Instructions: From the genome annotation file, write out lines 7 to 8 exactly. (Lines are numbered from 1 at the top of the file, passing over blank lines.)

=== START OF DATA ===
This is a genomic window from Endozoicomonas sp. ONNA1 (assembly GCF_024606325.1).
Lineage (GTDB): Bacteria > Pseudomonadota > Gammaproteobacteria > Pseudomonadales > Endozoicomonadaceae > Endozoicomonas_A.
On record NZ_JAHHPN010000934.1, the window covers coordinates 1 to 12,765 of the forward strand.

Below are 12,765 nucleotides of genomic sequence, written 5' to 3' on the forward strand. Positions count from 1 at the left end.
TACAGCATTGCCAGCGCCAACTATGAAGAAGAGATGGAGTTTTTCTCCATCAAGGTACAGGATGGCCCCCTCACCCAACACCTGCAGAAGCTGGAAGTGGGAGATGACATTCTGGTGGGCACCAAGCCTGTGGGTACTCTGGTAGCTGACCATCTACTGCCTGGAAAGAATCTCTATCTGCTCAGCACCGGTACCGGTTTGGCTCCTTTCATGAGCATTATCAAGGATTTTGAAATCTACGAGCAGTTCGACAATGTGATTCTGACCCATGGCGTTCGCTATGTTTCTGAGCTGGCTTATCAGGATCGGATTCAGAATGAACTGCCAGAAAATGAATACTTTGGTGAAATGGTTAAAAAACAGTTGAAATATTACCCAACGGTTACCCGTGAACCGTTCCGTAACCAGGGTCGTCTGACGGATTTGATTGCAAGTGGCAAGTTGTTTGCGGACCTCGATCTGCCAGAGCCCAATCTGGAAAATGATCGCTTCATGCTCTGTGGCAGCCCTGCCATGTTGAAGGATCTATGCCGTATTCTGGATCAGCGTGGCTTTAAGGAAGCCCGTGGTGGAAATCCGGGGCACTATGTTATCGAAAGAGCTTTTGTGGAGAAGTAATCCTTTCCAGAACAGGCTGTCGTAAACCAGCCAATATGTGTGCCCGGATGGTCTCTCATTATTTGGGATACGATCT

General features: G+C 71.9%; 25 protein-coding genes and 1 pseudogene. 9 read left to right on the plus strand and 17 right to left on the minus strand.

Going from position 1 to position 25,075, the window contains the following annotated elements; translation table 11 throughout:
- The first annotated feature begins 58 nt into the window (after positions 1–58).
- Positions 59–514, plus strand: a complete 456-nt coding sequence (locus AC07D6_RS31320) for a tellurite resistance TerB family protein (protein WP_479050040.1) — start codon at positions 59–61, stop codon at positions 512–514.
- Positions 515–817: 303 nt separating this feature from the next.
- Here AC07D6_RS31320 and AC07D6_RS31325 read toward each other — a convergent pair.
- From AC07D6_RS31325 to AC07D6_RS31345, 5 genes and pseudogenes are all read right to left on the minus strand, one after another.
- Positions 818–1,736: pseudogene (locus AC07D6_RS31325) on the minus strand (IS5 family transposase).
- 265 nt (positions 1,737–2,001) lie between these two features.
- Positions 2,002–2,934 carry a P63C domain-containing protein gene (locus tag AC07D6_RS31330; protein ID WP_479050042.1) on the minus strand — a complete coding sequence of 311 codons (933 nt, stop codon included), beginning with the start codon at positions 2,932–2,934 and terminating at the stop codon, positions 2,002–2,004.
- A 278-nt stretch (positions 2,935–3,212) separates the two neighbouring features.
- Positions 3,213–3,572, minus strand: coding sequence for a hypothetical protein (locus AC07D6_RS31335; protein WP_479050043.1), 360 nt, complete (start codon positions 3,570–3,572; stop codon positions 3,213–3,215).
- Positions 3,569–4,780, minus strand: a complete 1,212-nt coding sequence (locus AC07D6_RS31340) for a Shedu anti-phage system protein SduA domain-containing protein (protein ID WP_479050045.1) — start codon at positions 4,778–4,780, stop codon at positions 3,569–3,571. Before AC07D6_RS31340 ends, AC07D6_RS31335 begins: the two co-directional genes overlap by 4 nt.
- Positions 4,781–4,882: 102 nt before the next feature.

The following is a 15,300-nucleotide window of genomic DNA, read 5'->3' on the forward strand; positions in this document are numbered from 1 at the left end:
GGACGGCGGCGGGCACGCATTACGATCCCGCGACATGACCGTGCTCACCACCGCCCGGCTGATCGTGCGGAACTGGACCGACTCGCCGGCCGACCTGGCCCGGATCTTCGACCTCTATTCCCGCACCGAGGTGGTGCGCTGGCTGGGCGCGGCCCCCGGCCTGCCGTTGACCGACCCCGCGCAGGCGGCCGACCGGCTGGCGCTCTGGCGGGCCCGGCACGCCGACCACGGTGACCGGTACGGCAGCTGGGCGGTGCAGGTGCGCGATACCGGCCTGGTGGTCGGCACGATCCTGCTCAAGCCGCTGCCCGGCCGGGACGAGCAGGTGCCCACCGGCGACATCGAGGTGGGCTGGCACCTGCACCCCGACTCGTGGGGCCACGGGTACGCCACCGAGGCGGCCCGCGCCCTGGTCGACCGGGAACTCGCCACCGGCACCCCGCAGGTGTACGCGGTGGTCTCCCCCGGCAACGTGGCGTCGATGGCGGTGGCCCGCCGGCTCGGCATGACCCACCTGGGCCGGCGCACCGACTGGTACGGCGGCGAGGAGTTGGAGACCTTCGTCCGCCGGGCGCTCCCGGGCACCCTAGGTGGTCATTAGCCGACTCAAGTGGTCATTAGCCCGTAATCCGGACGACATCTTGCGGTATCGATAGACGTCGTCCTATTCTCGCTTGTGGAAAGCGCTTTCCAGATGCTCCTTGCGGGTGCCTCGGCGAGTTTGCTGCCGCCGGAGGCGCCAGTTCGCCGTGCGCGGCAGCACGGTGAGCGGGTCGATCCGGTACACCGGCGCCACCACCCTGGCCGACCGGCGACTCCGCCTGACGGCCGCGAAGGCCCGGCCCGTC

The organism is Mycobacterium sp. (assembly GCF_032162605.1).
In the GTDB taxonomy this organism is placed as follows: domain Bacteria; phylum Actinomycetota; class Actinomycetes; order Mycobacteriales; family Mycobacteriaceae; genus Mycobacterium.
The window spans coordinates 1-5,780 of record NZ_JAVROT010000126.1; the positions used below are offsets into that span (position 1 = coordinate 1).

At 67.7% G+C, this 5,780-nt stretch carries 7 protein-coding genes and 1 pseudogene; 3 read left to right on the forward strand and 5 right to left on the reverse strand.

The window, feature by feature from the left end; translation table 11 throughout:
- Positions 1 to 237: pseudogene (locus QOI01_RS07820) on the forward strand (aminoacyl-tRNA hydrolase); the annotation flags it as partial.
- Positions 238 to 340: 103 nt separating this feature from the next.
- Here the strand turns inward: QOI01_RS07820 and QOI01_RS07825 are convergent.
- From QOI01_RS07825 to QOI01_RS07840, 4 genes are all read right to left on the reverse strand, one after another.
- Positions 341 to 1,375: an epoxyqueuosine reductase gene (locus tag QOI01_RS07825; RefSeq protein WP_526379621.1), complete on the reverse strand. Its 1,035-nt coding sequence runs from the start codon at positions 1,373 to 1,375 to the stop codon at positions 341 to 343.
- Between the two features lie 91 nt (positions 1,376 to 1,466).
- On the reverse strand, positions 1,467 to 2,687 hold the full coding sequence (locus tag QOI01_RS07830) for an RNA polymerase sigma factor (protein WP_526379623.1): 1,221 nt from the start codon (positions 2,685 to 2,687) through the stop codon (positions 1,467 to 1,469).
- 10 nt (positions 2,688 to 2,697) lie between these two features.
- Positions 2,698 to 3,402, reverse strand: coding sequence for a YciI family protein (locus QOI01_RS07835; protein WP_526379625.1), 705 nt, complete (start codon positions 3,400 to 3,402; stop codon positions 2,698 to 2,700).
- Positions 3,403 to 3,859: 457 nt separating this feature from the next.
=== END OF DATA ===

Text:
Going from position 1 to position 25,075, the window contains the following annotated elements; translation table 11 throughout:
- The first annotated feature begins 58 nt into the window (after positions 1–58).